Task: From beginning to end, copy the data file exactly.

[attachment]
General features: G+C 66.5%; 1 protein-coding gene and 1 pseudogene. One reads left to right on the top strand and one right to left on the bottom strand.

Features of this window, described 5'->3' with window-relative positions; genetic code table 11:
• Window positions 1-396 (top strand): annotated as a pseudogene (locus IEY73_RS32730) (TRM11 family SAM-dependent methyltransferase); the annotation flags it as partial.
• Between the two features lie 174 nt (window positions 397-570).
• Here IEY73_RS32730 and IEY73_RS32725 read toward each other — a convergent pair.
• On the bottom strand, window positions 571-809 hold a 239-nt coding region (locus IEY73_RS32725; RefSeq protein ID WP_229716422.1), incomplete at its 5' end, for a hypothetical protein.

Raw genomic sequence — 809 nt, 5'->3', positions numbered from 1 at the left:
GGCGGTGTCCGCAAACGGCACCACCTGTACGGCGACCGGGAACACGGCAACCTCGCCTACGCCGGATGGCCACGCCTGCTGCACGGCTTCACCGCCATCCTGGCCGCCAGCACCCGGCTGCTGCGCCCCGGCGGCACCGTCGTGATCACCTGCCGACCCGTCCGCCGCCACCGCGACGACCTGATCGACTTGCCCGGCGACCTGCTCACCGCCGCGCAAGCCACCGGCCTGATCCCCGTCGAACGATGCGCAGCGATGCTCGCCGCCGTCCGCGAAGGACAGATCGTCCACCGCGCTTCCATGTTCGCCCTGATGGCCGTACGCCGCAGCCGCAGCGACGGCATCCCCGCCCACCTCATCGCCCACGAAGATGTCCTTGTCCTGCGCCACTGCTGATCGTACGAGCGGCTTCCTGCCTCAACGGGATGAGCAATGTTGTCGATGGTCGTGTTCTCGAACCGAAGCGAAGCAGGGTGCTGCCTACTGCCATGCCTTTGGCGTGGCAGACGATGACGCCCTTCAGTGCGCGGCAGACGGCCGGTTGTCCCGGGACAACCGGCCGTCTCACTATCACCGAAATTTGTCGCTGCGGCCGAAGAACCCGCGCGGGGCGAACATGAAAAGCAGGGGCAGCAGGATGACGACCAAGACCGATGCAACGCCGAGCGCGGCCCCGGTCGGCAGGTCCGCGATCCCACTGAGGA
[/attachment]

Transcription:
General features: G+C 66.5%; 1 protein-coding gene and 1 pseudogene. One reads left to right on the top strand and one right to left on the bottom strand.

Features of this window, described 5'->3' with window-relative positions; genetic code table 11:
• Window positions 1-396 (top strand): annotated as a pseudogene (locus IEY73_RS32730) (TRM11 family SAM-dependent methyltransferase); the annotation flags it as partial.
• Between the two features lie 174 nt (window positions 397-570).
• Here IEY73_RS32730 and IEY73_RS32725 read toward each other — a convergent pair.
• On the bottom strand, window positions 571-809 hold a 239-nt coding region (locus IEY73_RS32725; RefSeq protein ID WP_229716422.1), incomplete at its 5' end, for a hypothetical protein.

Raw genomic sequence — 809 nt, 5'->3', positions numbered from 1 at the left:
GGCGGTGTCCGCAAACGGCACCACCTGTACGGCGACCGGGAACACGGCAACCTCGCCTACGCCGGATGGCCACGCCTGCTGCACGGCTTCACCGCCATCCTGGCCGCCAGCACCCGGCTGCTGCGCCCCGGCGGCACCGTCGTGATCACCTGCCGACCCGTCCGCCGCCACCGCGACGACCTGATCGACTTGCCCGGCGACCTGCTCACCGCCGCGCAAGCCACCGGCCTGATCCCCGTCGAACGATGCGCAGCGATGCTCGCCGCCGTCCGCGAAGGACAGATCGTCCACCGCGCTTCCATGTTCGCCCTGATGGCCGTACGCCGCAGCCGCAGCGACGGCATCCCCGCCCACCTCATCGCCCACGAAGATGTCCTTGTCCTGCGCCACTGCTGATCGTACGAGCGGCTTCCTGCCTCAACGGGATGAGCAATGTTGTCGATGGTCGTGTTCTCGAACCGAAGCGAAGCAGGGTGCTGCCTACTGCCATGCCTTTGGCGTGGCAGACGATGACGCCCTTCAGTGCGCGGCAGACGGCCGGTTGTCCCGGGACAACCGGCCGTCTCACTATCACCGAAATTTGTCGCTGCGGCCGAAGAACCCGCGCGGGGCGAACATGAAAAGCAGGGGCAGCAGGATGACGACCAAGACCGATGCAACGCCGAGCGCGGCCCCGGTCGGCAGGTCCGCGATCCCACTGAGGA